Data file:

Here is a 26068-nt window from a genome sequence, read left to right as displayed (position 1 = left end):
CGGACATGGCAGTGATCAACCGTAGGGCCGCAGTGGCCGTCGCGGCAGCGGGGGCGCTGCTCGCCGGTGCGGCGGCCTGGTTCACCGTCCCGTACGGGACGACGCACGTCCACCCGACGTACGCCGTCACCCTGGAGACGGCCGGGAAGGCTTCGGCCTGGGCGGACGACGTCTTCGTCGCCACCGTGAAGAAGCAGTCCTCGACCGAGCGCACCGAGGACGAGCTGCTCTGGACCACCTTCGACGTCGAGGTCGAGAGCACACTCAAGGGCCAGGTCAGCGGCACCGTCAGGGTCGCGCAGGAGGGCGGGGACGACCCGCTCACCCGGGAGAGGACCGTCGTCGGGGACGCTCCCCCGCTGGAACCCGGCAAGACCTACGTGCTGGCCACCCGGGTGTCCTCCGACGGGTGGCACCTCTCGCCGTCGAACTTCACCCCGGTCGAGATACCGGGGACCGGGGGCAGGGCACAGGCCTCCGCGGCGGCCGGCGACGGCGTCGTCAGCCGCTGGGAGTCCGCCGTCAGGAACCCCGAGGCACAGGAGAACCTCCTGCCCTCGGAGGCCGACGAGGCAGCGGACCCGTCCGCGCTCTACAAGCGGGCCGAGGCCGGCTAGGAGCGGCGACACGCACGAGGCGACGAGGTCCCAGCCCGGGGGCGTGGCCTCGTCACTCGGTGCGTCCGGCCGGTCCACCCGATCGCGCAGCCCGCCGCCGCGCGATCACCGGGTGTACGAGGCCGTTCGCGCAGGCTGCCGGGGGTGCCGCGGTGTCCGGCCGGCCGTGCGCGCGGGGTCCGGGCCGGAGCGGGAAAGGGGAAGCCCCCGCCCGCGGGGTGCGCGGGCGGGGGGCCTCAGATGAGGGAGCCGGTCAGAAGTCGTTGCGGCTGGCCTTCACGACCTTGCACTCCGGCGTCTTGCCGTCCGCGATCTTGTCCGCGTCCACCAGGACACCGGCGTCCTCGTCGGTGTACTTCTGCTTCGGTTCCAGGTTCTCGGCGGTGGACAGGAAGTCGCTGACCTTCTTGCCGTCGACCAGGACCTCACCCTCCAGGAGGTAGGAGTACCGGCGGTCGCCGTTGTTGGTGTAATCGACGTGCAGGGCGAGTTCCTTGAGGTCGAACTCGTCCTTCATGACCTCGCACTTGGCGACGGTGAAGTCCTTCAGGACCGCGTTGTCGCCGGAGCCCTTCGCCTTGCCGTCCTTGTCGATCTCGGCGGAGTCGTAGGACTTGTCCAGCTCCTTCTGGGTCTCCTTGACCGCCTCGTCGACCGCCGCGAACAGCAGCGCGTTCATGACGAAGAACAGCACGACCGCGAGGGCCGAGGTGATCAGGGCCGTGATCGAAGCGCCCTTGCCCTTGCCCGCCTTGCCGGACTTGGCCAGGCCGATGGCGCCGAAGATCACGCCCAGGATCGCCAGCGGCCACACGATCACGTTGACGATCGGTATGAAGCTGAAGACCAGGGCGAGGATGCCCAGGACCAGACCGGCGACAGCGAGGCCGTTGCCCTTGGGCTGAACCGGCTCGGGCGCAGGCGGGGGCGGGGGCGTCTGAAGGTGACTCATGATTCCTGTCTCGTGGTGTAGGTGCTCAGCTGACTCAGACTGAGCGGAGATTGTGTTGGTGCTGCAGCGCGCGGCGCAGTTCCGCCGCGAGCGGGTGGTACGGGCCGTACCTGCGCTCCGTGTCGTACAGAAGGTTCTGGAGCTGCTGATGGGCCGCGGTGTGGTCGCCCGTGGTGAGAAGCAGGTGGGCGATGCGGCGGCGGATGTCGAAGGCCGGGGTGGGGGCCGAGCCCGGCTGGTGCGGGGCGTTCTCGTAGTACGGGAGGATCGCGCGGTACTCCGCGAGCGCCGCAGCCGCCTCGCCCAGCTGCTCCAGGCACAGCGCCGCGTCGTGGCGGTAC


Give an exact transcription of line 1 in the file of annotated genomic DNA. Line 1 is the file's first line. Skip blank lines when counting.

Here is a 26068-nt window from a genome sequence, read left to right as displayed (position 1 = left end):